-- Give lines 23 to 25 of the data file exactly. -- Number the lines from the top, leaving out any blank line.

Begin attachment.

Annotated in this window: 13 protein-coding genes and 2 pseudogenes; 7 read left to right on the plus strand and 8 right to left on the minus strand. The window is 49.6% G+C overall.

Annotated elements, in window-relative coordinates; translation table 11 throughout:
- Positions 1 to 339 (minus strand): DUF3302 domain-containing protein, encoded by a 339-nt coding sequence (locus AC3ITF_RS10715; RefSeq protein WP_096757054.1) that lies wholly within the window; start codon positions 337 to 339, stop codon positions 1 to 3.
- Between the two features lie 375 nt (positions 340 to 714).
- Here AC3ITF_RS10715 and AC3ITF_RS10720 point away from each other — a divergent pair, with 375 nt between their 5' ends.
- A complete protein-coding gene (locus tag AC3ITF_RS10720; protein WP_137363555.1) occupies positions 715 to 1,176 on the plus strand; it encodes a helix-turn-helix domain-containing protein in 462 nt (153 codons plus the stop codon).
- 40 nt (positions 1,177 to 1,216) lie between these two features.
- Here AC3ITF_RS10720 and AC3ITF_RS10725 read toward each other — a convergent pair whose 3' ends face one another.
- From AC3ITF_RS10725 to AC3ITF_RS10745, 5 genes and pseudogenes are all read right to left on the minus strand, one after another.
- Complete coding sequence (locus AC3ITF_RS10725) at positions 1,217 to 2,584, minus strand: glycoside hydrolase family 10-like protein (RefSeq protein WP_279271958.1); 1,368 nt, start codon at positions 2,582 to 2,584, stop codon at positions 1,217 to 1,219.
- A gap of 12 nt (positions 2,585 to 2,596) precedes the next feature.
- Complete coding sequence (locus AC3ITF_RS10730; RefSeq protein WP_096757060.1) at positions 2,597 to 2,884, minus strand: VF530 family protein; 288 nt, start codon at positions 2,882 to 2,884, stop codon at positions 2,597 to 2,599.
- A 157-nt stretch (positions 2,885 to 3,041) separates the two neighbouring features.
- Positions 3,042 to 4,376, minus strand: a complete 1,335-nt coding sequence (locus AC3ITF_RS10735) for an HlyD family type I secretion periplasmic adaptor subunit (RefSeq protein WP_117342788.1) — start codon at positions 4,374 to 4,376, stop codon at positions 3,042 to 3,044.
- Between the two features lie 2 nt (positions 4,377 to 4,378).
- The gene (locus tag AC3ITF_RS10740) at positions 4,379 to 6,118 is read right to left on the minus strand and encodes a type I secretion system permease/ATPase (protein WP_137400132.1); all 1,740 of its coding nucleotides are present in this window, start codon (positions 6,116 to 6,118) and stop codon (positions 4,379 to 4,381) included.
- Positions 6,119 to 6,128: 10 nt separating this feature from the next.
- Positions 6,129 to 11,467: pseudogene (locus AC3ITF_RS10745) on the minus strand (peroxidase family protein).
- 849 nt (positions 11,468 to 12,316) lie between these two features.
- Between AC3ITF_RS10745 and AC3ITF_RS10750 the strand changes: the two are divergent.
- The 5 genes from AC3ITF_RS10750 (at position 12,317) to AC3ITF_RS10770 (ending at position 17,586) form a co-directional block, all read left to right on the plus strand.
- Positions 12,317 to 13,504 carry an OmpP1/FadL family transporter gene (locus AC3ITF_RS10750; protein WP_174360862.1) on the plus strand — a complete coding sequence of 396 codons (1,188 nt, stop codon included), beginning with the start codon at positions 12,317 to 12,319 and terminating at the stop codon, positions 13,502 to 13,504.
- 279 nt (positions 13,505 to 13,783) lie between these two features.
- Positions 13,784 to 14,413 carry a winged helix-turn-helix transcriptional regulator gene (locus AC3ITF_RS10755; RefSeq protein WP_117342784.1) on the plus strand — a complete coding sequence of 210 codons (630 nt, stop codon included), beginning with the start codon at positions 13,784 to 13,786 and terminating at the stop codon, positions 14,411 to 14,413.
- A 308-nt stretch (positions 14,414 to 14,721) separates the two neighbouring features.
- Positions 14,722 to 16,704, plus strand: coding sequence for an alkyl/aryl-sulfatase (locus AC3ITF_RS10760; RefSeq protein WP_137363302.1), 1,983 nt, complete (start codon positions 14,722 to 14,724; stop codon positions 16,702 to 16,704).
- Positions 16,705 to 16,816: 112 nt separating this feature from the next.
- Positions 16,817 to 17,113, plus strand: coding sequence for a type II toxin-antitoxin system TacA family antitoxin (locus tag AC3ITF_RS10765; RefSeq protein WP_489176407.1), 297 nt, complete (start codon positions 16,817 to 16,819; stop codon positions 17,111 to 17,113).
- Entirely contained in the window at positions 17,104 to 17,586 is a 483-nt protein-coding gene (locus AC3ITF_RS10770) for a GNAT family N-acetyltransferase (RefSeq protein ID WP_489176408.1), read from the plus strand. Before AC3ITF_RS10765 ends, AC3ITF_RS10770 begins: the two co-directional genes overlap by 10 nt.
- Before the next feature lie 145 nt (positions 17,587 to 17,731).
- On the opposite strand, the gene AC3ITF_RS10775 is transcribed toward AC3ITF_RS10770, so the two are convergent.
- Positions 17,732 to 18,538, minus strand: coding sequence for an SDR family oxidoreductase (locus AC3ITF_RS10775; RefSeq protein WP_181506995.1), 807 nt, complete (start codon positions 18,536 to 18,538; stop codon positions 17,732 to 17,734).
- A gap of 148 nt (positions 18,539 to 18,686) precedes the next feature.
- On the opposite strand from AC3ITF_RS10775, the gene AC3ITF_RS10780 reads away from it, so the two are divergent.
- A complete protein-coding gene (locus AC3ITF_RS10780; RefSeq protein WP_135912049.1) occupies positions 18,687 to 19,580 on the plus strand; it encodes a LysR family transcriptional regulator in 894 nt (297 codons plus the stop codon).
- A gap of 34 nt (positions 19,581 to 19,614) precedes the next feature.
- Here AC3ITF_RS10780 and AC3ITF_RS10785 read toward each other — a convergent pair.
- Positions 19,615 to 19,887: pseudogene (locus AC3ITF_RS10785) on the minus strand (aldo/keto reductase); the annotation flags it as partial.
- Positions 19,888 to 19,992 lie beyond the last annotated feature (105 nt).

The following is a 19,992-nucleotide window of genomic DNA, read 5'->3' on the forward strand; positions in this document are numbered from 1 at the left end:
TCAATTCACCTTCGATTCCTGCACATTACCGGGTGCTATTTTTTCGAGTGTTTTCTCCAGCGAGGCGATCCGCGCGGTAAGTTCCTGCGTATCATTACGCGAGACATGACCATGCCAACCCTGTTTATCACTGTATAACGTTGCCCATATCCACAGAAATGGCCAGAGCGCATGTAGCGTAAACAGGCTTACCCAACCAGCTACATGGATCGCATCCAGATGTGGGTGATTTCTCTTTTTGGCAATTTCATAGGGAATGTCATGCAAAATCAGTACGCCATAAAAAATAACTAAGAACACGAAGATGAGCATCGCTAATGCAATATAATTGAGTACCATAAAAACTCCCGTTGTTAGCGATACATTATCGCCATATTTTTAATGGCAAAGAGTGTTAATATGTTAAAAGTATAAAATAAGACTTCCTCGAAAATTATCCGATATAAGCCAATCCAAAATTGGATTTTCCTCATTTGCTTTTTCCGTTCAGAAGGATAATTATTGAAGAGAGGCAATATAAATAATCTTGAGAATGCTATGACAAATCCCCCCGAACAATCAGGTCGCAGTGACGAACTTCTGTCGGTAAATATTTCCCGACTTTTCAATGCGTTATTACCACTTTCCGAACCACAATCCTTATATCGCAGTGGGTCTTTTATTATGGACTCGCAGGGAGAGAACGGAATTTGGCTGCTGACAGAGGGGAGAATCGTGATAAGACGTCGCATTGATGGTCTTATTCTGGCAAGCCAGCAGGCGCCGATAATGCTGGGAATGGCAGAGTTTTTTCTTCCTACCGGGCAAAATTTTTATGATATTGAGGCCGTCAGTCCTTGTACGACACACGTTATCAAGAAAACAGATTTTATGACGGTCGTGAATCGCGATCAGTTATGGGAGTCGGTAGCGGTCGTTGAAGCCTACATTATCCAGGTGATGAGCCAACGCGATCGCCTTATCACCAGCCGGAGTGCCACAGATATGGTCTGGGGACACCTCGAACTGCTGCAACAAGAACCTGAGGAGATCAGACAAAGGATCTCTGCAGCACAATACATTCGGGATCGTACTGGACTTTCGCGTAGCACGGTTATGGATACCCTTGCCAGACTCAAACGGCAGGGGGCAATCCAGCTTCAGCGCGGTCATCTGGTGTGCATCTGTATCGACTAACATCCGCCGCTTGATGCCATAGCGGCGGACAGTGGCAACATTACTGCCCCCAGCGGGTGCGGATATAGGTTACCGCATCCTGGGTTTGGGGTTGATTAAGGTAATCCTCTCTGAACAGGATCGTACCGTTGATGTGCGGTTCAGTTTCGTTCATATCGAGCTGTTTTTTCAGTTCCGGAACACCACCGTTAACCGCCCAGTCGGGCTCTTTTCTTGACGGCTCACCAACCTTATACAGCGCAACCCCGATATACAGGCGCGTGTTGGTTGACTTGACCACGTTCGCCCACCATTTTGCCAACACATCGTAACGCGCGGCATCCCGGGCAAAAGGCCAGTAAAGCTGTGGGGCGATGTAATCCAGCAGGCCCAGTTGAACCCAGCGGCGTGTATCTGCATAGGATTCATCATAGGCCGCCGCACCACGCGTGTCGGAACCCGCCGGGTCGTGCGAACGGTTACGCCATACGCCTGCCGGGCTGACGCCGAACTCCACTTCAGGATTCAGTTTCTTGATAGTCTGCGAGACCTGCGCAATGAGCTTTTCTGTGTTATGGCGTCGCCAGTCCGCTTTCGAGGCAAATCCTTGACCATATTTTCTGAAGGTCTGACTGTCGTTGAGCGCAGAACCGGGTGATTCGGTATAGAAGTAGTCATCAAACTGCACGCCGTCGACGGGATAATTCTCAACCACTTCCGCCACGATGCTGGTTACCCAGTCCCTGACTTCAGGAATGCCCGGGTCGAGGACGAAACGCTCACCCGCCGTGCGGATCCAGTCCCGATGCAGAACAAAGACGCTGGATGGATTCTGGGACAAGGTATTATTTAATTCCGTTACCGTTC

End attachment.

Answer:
- 279 nt (positions 13,505 to 13,783) lie between these two features.
- Positions 13,784 to 14,413 carry a winged helix-turn-helix transcriptional regulator gene (locus AC3ITF_RS10755; RefSeq protein WP_117342784.1) on the plus strand — a complete coding sequence of 210 codons (630 nt, stop codon included), beginning with the start codon at positions 13,784 to 13,786 and terminating at the stop codon, positions 14,411 to 14,413.
- A 308-nt stretch (positions 14,414 to 14,721) separates the two neighbouring features.